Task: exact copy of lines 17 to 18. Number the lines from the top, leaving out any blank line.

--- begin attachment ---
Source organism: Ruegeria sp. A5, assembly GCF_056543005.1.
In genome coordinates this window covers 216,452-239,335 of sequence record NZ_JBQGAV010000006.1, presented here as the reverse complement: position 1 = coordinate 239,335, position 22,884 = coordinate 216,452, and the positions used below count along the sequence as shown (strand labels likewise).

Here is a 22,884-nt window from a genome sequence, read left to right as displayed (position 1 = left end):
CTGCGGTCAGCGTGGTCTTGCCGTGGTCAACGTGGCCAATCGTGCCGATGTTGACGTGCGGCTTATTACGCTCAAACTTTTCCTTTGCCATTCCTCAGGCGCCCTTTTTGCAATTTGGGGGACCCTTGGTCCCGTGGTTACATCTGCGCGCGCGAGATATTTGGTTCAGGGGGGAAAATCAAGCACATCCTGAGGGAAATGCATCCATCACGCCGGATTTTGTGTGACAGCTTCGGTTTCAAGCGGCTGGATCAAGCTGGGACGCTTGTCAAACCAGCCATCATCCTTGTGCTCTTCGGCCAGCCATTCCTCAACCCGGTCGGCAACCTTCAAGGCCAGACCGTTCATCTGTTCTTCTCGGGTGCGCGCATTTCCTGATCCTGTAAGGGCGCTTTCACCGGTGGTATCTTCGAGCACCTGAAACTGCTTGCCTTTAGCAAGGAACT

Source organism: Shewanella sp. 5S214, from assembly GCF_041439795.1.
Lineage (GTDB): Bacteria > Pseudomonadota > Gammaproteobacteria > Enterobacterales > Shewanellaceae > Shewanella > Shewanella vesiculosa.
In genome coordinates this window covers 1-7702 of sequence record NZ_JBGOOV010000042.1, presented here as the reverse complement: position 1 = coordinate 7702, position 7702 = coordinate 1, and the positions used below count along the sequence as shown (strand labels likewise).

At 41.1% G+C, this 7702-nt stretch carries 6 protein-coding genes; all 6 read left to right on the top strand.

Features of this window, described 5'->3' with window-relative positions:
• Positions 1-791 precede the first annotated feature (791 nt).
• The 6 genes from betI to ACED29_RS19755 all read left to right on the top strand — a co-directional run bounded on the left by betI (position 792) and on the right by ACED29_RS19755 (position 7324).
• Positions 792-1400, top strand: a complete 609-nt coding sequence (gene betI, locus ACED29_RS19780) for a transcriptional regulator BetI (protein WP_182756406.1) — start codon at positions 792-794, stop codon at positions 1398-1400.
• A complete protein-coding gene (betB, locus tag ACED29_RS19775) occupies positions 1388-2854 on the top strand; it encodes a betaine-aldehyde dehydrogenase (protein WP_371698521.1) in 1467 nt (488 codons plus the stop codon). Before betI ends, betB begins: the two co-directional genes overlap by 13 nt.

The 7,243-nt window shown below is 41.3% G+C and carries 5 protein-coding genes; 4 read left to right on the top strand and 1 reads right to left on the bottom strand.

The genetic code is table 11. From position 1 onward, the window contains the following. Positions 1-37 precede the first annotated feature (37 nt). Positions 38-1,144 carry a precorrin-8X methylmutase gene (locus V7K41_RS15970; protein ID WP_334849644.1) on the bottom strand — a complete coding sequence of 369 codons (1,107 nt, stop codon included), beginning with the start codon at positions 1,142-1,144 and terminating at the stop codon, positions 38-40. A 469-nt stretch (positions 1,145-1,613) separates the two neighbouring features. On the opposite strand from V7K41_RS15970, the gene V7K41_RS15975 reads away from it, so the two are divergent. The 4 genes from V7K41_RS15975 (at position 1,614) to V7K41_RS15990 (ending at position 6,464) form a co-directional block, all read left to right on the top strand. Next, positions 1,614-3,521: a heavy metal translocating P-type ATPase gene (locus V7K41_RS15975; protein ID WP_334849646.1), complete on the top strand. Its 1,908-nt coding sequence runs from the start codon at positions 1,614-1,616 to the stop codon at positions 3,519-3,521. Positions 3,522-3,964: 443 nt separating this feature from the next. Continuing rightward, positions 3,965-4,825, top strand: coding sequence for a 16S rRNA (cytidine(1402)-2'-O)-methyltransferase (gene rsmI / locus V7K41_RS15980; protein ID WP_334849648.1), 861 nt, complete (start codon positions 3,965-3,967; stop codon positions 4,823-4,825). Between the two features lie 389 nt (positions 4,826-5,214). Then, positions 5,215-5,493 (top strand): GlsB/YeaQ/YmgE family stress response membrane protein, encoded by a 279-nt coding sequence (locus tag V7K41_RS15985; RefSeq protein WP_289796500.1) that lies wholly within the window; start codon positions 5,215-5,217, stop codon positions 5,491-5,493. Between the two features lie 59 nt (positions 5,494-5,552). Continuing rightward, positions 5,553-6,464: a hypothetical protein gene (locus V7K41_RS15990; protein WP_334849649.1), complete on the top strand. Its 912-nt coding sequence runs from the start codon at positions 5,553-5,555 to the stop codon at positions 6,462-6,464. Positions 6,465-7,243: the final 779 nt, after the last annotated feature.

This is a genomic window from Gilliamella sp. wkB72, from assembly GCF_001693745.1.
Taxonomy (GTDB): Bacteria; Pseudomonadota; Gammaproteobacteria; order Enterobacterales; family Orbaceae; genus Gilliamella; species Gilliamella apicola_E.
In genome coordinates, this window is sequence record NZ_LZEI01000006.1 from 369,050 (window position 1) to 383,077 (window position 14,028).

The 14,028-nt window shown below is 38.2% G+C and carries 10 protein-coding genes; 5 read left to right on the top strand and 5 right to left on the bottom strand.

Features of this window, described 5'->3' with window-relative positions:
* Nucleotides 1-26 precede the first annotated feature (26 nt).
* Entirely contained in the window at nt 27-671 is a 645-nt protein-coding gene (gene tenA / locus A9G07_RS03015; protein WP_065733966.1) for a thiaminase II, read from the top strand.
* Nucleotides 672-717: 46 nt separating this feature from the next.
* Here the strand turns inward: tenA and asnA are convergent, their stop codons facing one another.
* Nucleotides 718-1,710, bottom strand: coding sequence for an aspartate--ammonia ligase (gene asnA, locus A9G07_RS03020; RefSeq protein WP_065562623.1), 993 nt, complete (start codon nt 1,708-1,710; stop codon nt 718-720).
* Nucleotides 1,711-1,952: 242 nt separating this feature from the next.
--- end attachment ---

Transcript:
Taxonomy (GTDB): Bacteria; Pseudomonadota; Gammaproteobacteria; order Enterobacterales; family Orbaceae; genus Gilliamella; species Gilliamella apicola_E.
In genome coordinates, this window is sequence record NZ_LZEI01000006.1 from 369,050 (window position 1) to 383,077 (window position 14,028).